The Curious purchase habits of the Collector

The Curious purchase habits of the Collector

As a collector, my general pipe buying habit can be summarized as follows. I see a pipe I like, I know I want to have it and I go about the process of making it mine. Sometimes though, the pipe that I want is not available. Someone else was able to snag it before I got my hands on it. In such a case I am forced to do the next best thing and that is to have the pipe commissioned for me. The words: “Please make me this!” as I point to the picture of the pipe, roll quite easily off my tongue.

After the pipe is ordered, the waiting for pipe to arrive stage is truly wonderful. My expectation slowly starts to rise as I am about to get my new pipe. There seem to be no questions and the outlook certain. I will not have to deal with the possibility that I will not enjoy the pipe. How could I? I already saw a picture of the pipe I want. All of the unknown and mysterious elements have vanished. I conveyed the picture, dimensions, finish and stain to the carver. Everything is assured and there is no doubt in my mind, the pipe that will soon be in my hands will be exactly as I presumed.

When the pipe finally arrives, more often than not, I have in fact received the satisfaction of my expectation being met 100%. Other times though, while a rare occurrence it was not even close. It seems that I placed my expectations so high, that the slightest deviation from my imagination, produces an unimaginable amount of pipe buyer sorrow for me.

I think my words and general request to the maker were absolutely clear. What was not clear however was the far too high expectation I placed inside myself, on the final replicated result. There is clearly some type of disconnect regarding my expectations and reality. I actually expect that the carver can execute the pipe I saw in the picture to an extremely high and perfect degree. I have on my own set the bar so high, only because my joyful anticipation allows me to ignore the realities of the situation.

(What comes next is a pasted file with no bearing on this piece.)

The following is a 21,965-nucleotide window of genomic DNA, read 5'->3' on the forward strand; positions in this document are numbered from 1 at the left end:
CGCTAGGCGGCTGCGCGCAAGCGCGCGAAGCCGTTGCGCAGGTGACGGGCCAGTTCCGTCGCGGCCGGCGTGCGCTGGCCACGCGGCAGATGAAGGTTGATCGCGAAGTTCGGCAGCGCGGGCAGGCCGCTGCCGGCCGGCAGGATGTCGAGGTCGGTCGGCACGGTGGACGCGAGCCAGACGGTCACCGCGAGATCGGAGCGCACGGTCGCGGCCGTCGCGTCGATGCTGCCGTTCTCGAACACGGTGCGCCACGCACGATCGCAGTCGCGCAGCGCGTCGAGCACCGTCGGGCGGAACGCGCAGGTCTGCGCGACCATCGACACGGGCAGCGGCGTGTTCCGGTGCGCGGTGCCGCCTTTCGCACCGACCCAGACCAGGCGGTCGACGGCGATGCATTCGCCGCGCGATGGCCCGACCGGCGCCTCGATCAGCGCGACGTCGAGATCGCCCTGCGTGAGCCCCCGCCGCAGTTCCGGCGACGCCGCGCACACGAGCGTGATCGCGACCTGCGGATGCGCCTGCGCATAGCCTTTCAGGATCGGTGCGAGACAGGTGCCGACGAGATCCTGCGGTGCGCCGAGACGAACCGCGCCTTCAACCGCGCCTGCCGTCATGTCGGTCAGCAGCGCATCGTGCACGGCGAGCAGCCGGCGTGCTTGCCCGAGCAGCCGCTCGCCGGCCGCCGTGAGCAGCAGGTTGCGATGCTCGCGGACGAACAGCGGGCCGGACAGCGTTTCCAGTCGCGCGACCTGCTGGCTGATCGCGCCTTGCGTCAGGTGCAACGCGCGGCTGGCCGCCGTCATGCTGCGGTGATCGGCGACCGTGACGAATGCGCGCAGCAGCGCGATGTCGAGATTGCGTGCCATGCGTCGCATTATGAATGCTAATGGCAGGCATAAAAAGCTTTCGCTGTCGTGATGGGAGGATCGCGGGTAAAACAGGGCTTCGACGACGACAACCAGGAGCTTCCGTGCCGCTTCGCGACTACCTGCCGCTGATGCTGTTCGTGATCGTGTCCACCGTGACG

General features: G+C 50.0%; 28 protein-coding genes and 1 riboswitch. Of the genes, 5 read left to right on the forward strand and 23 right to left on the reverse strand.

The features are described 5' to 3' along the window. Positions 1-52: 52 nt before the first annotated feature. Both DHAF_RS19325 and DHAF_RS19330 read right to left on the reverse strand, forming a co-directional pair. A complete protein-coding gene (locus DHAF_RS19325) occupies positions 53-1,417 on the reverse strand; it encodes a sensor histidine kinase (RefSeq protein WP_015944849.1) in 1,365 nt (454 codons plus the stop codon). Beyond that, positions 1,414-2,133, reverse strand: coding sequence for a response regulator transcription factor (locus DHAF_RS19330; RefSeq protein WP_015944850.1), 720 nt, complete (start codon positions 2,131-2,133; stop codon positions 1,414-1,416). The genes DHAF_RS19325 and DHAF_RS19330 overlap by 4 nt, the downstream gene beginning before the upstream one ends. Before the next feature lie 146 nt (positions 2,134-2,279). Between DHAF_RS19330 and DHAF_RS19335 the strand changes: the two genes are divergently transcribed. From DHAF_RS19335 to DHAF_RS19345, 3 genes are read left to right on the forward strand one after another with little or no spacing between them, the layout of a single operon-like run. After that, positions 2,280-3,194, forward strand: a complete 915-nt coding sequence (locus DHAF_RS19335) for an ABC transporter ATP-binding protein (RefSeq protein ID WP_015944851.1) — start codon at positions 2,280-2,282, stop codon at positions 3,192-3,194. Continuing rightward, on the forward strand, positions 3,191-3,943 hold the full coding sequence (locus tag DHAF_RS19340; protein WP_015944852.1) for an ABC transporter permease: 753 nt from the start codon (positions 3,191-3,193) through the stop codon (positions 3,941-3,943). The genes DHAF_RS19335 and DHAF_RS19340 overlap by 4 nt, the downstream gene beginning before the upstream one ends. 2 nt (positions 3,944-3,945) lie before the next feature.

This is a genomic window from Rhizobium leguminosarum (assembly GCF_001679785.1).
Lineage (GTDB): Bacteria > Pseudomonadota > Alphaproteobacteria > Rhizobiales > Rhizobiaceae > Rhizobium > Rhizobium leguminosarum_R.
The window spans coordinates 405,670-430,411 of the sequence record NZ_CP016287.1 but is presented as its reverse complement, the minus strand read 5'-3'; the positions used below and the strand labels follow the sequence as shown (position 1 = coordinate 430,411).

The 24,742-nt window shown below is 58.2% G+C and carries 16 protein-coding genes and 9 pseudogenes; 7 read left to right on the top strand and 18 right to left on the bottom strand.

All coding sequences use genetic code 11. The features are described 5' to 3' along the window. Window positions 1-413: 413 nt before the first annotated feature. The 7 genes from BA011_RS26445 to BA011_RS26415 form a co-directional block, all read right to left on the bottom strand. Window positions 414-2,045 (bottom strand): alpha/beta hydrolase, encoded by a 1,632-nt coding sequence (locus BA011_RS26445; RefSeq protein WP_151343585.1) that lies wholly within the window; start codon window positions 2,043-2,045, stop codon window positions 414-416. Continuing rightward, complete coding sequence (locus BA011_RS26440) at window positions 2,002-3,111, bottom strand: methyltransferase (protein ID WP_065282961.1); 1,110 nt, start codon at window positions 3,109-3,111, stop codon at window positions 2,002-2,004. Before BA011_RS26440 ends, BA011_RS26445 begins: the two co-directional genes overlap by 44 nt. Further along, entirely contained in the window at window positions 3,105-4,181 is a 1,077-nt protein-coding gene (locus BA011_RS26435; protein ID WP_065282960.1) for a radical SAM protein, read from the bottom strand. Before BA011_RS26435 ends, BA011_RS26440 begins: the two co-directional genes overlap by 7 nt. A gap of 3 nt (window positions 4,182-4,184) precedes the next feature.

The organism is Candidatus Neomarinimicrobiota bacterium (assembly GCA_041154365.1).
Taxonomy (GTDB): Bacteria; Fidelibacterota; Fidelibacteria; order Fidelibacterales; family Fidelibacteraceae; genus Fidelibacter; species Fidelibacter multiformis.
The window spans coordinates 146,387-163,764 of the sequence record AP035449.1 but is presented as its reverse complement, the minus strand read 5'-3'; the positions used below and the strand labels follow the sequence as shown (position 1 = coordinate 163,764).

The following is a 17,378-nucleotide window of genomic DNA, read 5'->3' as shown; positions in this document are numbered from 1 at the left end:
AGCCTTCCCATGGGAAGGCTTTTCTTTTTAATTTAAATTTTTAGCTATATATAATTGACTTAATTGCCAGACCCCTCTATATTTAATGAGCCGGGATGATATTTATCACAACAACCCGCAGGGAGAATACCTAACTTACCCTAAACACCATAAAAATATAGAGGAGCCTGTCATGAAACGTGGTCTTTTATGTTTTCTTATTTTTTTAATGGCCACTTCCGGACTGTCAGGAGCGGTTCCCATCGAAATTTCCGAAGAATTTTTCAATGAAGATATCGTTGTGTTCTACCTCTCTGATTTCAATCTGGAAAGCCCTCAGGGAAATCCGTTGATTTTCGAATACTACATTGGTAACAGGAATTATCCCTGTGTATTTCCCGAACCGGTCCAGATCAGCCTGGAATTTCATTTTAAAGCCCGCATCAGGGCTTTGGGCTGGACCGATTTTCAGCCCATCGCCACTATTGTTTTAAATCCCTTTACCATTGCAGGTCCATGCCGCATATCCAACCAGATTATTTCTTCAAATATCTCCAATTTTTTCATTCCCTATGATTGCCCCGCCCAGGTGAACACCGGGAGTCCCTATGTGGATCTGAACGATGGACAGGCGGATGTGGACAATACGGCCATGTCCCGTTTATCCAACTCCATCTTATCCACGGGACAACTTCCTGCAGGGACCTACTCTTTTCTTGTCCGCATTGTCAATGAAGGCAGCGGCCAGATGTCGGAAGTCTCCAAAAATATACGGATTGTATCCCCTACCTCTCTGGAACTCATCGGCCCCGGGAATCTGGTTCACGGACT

Each new pipe, no matter how hard the carver tries to make it similar to another previously made pipe, will always be different. The briar will be different which eliminates the exact type of grain pattern that I saw in the original pipe. The carvers hands moved in a slightly different manner making this or that line ever so slightly different. Slowly but surely, those individual and unique factors mount and the pipe I was expecting, can suddenly become a new beast all its own. Not a completely new beast but enough of one that the differences allows me to experience displeasure because of the improper expectations I placed on the situation from the outset.

Funny enough, what ‘should’ eliminate that type of ‘pipe sorrow’ situation is the different type of purchase where I see a new pipe posted on some retailer’s website. It is again a rare occurrence but it still happens and the same type of misappropriated expectation can still occur. Even though I am able to peruse the retailers site extensively, review the video and pictures provided for that pipe countless times, check out the dimensions and generally pour over every single detail available on that pipe (and by doing this I am presumably eliminating all of the unknown factors associated with the pipe commission scenario), I can still feel disappointment when the retailer’s pipe finally arrives.

I found it hard to believe that 1/3rd of Jim Cooke’s commissions are returned to him. Perhaps some of the reasons fall outside this ‘perfect shape expectation’ range and as Jim said: “Some wives may have caught wind of the purchase and found it to be too costly and thus the pipe was returned” More often than not however, I expect that the pipe quite simply did not meet the collector’s expectations in one way or another.